Great News! US District Judge Anthony Trenga issued a ruling on December 27, 2019 that VALIDATED the Department of Homeland Security Terror Screening Database (TSDB) and did NOT extend his September 4, 2019 order to give relief to unnamed plaintiffs including more than a million non-Americans on the list.
The Council on American Islamic Relations (CAIR) sued the Department of Homeland Security (DHS) on April 5, 2016 on behalf of 23 Muslims who protested inclusion on the TSDB. The lawsuit challenged the validity of the Terror Screening Database (TSDB), the official name for the terror watch list that is used by law enforcement and the private sector to protect hundreds of millions of Americans and the citizens of several other countries from terrorism.
Florida Family Association sent out several email alerts regarding this lawsuit. Approximately 13,000 people sent emails to encourage U.S. District Judge Anthony Trenga to make national security the priority in this case. The wording of the last email prepared for people to send to the judge stated: “I respectfully urge you to hold fast to protecting the public safety benefits afforded millions of Americans by the Terror Screening Database when making your final ruling in Elhady et al v. Piehota et al Case No. 1:16-cv-00375-AJT-JFA. An order extending relief beyond the 23 plaintiffs will result in risky people going unnoticed by public safety officials who should be on the watchlist. Please do not give terrorists the advantage over the safety of American lives by ordering specific rules or unprecedented relief that may not work and could help terrorists. Tipping the scales too far in your ruling could result in incorrect watchlist placement and jeopardize public safety. Please do not abandon or diminish public safety in your ruling. Please preserve as much of the Terror Screening Database as possible for the safety of the American people.”
CAIR won the order of the court to require due process for some of its 23 plaintiffs included on the TSDB but lost its challenge to invalidate the terror watch list altogether and remove everyone from it. The wording of the first email prepared for people to send to the judge stated: “You have a major task of balancing the priceless benefits of the Terror Screening Database that protects hundreds of millions of Americans with the rights of individuals who may have dangerous relationships or an unsafe history.” And that is exactly what Judge Trenga accomplished in his final order written on December 27, 2019.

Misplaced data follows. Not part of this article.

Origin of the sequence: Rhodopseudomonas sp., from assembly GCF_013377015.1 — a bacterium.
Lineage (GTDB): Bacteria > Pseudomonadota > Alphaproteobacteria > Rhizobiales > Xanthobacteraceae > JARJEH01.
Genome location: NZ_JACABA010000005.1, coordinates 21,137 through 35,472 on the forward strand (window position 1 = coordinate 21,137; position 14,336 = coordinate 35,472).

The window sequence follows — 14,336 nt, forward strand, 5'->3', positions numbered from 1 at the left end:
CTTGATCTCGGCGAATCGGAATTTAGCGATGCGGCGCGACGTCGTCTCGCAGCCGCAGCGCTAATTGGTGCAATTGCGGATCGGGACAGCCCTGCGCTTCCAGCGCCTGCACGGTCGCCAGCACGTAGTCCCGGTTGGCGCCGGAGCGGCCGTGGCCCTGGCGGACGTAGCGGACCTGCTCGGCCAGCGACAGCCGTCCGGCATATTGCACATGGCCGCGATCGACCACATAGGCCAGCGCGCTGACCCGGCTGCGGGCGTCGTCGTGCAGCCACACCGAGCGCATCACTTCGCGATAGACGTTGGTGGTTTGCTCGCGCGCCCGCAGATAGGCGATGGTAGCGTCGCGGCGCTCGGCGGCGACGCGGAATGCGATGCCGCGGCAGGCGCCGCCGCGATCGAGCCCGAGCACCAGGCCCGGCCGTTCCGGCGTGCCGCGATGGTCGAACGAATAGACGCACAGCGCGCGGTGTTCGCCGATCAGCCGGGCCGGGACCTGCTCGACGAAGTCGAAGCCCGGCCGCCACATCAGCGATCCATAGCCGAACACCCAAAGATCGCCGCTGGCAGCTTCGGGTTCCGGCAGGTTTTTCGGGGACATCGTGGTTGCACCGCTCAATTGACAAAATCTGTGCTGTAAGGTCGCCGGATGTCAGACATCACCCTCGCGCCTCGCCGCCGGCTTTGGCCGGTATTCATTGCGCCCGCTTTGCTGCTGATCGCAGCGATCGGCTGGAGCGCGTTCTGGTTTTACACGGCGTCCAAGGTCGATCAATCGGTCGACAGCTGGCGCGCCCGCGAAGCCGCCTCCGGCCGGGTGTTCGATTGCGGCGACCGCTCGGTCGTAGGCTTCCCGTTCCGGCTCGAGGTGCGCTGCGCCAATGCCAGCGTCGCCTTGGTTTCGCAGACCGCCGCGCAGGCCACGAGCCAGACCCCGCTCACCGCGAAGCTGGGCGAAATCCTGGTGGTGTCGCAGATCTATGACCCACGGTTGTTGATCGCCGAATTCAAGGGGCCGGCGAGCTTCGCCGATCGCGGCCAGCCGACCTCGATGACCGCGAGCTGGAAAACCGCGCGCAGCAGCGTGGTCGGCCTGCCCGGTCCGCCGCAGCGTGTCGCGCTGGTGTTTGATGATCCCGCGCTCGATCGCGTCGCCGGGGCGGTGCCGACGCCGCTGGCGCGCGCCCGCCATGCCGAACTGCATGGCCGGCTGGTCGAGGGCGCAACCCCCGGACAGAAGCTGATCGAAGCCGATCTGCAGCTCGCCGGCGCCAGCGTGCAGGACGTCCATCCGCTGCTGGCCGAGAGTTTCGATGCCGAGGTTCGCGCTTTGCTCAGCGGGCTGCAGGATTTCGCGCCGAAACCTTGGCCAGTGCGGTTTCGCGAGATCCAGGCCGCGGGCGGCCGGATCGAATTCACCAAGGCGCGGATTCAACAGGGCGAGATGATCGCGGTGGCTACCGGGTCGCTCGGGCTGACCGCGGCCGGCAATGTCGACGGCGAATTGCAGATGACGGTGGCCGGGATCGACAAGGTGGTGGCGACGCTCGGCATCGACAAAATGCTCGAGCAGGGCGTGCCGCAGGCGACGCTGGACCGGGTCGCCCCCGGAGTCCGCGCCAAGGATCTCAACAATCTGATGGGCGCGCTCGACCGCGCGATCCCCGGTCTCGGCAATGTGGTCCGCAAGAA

Judge Trenga’s December 18, 2019 order cited in part: “Plaintiffs also seek broad injunctive relief with respect to all persons currently on the TSDB, including actions necessary to eliminate the unconstitutional stigma of those improperly placed on the TSDB.” CAIR sought to obliterate the entire Terror Screening Database. However, Judge Trenga’s final order written on December 27, 2019 clearly indicates that CAIR lost that challenge.
Judge Trenga’s December 27, 2019 order states in part:
“Plaintiffs, or at least some of them, have standing to raise constitutional challenges” regarding the process of being included on the TSDB and the DHS TRIP. Clearly, the judge’s order stating “Plaintiffs, or at least some of them” not only means that his order does not apply to the one million non-Americans on the TSDB but may not apply to all 23 of the Plaintiffs named in CAIR’s lawsuit.
“ORDERED that Defendants (DHS) promptly review the listing of any named Plaintiff currently on the TSDB according to additional procedures to be added to a revised DHS TRIP process that are reasonably calculated to provide the required procedural due process, together with the creation of an adequate administrative record, with particular consideration given to (1) the threshold showing necessary to determine whether any Plaintiff is entitled to such a review and the notice and explanation given to any Plaintiff determined not to meet that threshold; (2) the notice and opportunity to respond to any derogatory information; (3) the notice to be given Plaintiffs with respect to their TSDB status upon completion of that review; and (4) the opportunity for review and/or appeal of any adverse determination.” DHS has until February 10, 2020 to “disclose those revised procedures to the Court for its review as to their constitutional adequacy…”
Again, the court order extends only to “named Plaintiffs” and not to the entire terror watch list. Additionally, the court’s order regarding “additional procedures” means that the TSDB prevails through this challenge but with new procedures. The court did NOT invalidate the Terror Screening Database as demanded by CAIR.
Additionally, the court issued Judgement in favor of the Defendants (DHS) and against CAIR Plaintiffs regarding Counts II (substantive due process claim), IV (The Equal Protection Clause Claim), and V (the non-delegation doctrine claim.
THANKFULLY, the court preserved the benefits of the Terror Screening Database for the protection of Americans. Hopefully, the 13,000 emails to Judge Trenga encouraged him along the way.